RENEE MONTAGNE, host:
This is MORNING EDITION from NPR News. I'm Renee Montagne at NPR West with Steve Inskeep in Karachi, Pakistan.
We go to Rome now. World leaders are meeting there today to tackle the problem that's pushing an estimated 100 million people into hunger - soaring food prices. The U.N.'s Food and Agricultural Organization - or FAO - is sponsoring this food summit. More than 40 world leaders are there, including two of the most controversial: Zimbabwe's Robert Mugabe and Iran's Mahmoud Ahmadinejad.
NPR's Sylvia Poggioli has more from Rome.
SYLVIA POGGIOLI: Some of the causes of soaring food prices are clear - high oil prices, changing diets, urbanization, growing populations, and extreme weather. Others are more debatable - flawed trade policies, increased biofuel production, and commodities speculation. According to the U.N., over 800 million people suffer from hunger and malnutrition, and many millions more are at risk.
The price of rice has doubled since January, while the cost of dairy products, soya beans, wheat and sugar has also surged in recent months. FAO Assistant Director General Alexander Muller says this is a completely new situation.
General ALEXANDER MULLER (U.N. Food and Agriculture Organization): We have new vulnerabilities. Poor people in the city who are not able to buy enough food, they are protesting. We have riots in the streets. We have social problems in several countries. So this is an urgent need to really invest more in agriculture.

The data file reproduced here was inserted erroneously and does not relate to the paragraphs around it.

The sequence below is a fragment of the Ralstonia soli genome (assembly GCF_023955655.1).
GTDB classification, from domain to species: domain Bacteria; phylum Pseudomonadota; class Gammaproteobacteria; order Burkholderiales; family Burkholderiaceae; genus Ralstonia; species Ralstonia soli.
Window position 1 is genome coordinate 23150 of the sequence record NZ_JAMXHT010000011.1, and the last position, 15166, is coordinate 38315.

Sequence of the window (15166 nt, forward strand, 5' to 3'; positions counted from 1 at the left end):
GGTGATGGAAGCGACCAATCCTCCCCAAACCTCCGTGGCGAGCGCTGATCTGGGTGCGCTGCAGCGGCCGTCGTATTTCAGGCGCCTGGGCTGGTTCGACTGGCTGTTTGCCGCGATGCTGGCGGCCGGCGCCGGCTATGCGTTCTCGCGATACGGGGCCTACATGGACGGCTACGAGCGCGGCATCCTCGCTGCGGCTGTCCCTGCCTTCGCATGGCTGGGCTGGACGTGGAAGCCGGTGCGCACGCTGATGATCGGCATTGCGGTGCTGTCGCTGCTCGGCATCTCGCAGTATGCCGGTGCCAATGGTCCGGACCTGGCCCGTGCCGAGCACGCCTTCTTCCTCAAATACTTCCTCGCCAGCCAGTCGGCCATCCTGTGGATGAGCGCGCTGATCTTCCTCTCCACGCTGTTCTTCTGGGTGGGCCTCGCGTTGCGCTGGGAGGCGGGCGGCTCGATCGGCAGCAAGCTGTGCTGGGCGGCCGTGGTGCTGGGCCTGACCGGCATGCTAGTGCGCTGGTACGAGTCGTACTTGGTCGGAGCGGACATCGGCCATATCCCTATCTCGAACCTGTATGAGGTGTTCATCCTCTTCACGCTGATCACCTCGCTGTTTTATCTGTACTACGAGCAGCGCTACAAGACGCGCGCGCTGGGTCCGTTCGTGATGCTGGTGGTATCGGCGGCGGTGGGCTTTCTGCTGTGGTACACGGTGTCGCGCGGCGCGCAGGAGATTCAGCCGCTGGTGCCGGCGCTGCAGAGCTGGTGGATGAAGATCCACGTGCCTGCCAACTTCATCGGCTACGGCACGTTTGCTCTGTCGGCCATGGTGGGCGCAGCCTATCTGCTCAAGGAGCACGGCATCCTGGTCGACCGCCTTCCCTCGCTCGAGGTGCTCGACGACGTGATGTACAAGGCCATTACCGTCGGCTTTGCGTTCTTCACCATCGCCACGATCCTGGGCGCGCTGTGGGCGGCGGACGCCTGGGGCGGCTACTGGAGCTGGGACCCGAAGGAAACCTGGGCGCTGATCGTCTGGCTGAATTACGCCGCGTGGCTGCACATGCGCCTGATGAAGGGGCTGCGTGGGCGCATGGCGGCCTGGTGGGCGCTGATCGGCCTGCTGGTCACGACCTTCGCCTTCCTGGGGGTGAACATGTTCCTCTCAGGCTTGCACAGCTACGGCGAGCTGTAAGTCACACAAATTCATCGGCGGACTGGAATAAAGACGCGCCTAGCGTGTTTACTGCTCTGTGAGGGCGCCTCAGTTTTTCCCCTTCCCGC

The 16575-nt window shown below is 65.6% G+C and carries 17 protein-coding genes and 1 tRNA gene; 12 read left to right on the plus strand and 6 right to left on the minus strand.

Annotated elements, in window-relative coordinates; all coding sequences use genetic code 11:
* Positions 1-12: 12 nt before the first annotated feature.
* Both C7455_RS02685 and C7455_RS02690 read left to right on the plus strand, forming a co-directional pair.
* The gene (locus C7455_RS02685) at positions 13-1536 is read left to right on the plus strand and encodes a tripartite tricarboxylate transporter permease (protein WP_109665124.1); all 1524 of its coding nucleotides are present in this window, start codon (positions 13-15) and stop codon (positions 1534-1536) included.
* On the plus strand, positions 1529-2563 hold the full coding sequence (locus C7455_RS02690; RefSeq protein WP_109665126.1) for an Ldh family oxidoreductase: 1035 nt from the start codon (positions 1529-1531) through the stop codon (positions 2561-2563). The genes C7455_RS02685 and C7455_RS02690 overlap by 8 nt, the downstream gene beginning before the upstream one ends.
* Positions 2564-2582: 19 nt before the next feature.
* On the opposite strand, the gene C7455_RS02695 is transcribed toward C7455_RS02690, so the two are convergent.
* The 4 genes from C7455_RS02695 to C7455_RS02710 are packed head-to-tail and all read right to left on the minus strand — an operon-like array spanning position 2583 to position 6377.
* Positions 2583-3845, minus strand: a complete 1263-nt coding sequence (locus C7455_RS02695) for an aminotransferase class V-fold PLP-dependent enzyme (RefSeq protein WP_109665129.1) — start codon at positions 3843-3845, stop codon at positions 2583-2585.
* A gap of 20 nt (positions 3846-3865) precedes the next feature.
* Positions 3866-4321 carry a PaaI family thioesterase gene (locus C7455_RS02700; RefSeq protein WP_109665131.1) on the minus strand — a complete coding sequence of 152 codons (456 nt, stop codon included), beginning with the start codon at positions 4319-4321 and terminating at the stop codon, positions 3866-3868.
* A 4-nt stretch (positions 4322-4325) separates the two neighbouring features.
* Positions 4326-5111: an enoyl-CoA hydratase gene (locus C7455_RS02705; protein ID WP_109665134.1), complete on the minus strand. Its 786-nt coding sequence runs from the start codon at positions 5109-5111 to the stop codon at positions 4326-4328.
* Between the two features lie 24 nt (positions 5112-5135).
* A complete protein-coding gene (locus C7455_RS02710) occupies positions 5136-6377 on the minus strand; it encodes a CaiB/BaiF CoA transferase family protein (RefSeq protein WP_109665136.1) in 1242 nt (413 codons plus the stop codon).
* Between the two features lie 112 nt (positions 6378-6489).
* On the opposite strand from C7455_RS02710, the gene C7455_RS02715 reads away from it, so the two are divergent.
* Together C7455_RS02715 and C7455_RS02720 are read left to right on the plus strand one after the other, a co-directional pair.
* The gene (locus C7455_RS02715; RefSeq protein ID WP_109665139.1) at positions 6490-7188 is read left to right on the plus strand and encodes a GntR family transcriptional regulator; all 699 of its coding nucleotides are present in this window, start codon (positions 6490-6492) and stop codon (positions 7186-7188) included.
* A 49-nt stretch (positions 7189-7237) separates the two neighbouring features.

POGGIOLI: The three-day summit is expected to call for the establishment of a global food fund and seek pledges of food aid from wealthy countries to poor nations to ward off food shortages.
In a key policy document prepared for the summit, the FAO says the international community should take urgent and concrete actions to address the issues of hunger and malnutrition caused by rising food prices. The FAO forecasts that cereal prices may not stabilize anytime soon. Prices might come down, the FAO says, but they're not likely to reach their previous low levels for several years to come.
The participants are also to discuss the increased production of biofuels. The FAO's Muller says agriculture can produce energy and at the same time it depends on energy input.
General MULLER: So bioenergy could be part of the solution if we do it in the right way. This means we have to produce bioenergy in a sustainable way and in a way which does not affect negatively food security. This will be a very difficult task, but we are making progress in the preparation of this conference.
POGGIOLI: On the eve of the conference, the FAO and the Organization for Economic Cooperation and Development - the OECD - issued a joint report that warned that the urban poor in food importing countries will require increased humanitarian aid to stave off hunger and undernourishment that can also lead to civil strife. The two international bodies also urged governments to rethink trade restricting policies, such as protecting domestic producers through high price supports, export taxes and trade embargos.
This summit risks being overshadowed by Zimbabwe's Robert Mugabe and Iran's Mahmoud Ahmadinejad. Mugabe's presence in Rome has caused international outrage at a time when millions in his country face hunger due to food shortages caused by his policies. And Ahmadinejad added fuel to his virulent anti-Israel stance, saying Monday that Israel will soon disappear off the map and that the satanic power of the United States faces destruction.
Sylvia Poggioli, NPR News, Rome.
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